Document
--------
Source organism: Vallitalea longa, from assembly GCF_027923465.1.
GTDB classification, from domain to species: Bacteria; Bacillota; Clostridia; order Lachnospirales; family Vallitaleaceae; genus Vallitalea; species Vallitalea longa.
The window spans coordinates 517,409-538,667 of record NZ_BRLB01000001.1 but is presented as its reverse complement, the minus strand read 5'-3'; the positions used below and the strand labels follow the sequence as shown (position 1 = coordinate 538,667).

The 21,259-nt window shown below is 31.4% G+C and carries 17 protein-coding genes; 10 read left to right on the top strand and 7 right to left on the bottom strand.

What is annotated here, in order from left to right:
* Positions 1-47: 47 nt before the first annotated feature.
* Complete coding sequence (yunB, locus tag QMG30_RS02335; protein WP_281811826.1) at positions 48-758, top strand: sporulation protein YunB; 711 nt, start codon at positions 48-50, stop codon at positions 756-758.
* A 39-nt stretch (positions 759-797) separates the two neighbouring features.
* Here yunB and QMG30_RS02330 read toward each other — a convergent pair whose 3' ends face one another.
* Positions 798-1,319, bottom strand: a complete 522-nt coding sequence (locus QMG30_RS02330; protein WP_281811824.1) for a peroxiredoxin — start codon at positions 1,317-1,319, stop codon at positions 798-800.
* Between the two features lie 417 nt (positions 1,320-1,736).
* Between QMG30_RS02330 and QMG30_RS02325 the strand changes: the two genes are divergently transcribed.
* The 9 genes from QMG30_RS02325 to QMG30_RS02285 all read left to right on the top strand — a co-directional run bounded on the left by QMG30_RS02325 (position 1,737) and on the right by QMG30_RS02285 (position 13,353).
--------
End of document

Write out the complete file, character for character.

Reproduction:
Source organism: Vallitalea longa, from assembly GCF_027923465.1.
GTDB classification, from domain to species: Bacteria; Bacillota; Clostridia; order Lachnospirales; family Vallitaleaceae; genus Vallitalea; species Vallitalea longa.
The window spans coordinates 517,409-538,667 of record NZ_BRLB01000001.1 but is presented as its reverse complement, the minus strand read 5'-3'; the positions used below and the strand labels follow the sequence as shown (position 1 = coordinate 538,667).

The 21,259-nt window shown below is 31.4% G+C and carries 17 protein-coding genes; 10 read left to right on the top strand and 7 right to left on the bottom strand.

What is annotated here, in order from left to right:
* Positions 1-47: 47 nt before the first annotated feature.
* Complete coding sequence (yunB, locus tag QMG30_RS02335; protein WP_281811826.1) at positions 48-758, top strand: sporulation protein YunB; 711 nt, start codon at positions 48-50, stop codon at positions 756-758.
* A 39-nt stretch (positions 759-797) separates the two neighbouring features.
* Here yunB and QMG30_RS02330 read toward each other — a convergent pair whose 3' ends face one another.
* Positions 798-1,319, bottom strand: a complete 522-nt coding sequence (locus QMG30_RS02330; protein WP_281811824.1) for a peroxiredoxin — start codon at positions 1,317-1,319, stop codon at positions 798-800.
* Between the two features lie 417 nt (positions 1,320-1,736).
* Between QMG30_RS02330 and QMG30_RS02325 the strand changes: the two genes are divergently transcribed.
* The 9 genes from QMG30_RS02325 to QMG30_RS02285 all read left to right on the top strand — a co-directional run bounded on the left by QMG30_RS02325 (position 1,737) and on the right by QMG30_RS02285 (position 13,353).